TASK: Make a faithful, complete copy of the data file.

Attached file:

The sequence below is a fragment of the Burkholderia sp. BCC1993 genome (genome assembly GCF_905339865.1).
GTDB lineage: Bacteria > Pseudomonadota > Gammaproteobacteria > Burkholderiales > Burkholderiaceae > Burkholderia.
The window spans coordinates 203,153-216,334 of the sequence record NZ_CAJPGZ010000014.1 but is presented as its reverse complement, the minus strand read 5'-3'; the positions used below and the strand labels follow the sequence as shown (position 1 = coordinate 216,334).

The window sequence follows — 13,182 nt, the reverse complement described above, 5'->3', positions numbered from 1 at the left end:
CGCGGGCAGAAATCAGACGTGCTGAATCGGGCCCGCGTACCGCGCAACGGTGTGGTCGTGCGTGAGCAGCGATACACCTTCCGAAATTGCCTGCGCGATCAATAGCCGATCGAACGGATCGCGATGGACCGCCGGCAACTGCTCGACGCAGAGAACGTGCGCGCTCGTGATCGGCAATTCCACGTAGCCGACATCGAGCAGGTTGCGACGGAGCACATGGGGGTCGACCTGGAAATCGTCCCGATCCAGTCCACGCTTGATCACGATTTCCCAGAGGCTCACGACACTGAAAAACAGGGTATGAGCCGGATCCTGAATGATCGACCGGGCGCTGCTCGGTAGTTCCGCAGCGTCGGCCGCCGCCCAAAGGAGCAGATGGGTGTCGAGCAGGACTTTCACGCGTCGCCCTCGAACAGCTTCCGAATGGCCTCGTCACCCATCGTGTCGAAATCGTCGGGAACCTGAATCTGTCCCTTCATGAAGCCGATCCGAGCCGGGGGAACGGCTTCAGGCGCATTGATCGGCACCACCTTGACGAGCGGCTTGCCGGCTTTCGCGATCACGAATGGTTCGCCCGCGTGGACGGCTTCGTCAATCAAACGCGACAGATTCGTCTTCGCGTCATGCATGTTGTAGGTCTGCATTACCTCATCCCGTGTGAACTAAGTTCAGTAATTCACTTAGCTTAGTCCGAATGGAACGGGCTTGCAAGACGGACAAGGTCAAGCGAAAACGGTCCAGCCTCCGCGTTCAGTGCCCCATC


The sequence below is a fragment of the Burkholderia sp. BCC1993 genome (genome assembly GCF_905339865.1).
GTDB lineage: Bacteria > Pseudomonadota > Gammaproteobacteria > Burkholderiales > Burkholderiaceae > Burkholderia.
The window spans coordinates 203,153-216,334 of the sequence record NZ_CAJPGZ010000014.1 but is presented as its reverse complement, the minus strand read 5'-3'; the positions used below and the strand labels follow the sequence as shown (position 1 = coordinate 216,334).

The window sequence follows — 13,182 nt, the reverse complement described above, 5'->3', positions numbered from 1 at the left end:
CGCGGGCAGAAATCAGACGTGCTGAATCGGGCCCGCGTACCGCGCAACGGTGTGGTCGTGCGTGAGCAGCGATACACCTTCCGAAATTGCCTGCGCGATCAATAGCCGATCGAACGGATCGCGATGGACCGCCGGCAACTGCTCGACGCAGAGAACGTGCGCGCTCGTGATCGGCAATTCCACGTAGCCGACATCGAGCAGGTTGCGACGGAGCACATGGGGGTCGACCTGGAAATCGTCCCGATCCAGTCCACGCTTGATCACGATTTCCCAGAGGCTCACGACACTGAAAAACAGGGTATGAGCCGGATCCTGAATGATCGACCGGGCGCTGCTCGGTAGTTCCGCAGCGTCGGCCGCCGCCCAAAGGAGCAGATGGGTGTCGAGCAGGACTTTCACGCGTCGCCCTCGAACAGCTTCCGAATGGCCTCGTCACCCATCGTGTCGAAATCGTCGGGAACCTGAATCTGTCCCTTCATGAAGCCGATCCGAGCCGGGGGAACGGCTTCAGGCGCATTGATCGGCACCACCTTGACGAGCGGCTTGCCGGCTTTCGCGATCACGAATGGTTCGCCCGCGTGGACGGCTTCGTCAATCAAACGCGACAGATTCGTCTTCGCGTCATGCATGTTGTAGGTCTGCATTACCTCATCCCGTGTGAACTAAGTTCAGTAATTCACTTAGCTTAGTCCGAATGGAACGGGCTTGCAAGACGGACAAGGTCAAGCGAAAACGGTCCAGCCTCCGCGTTCAGTGCCCCATC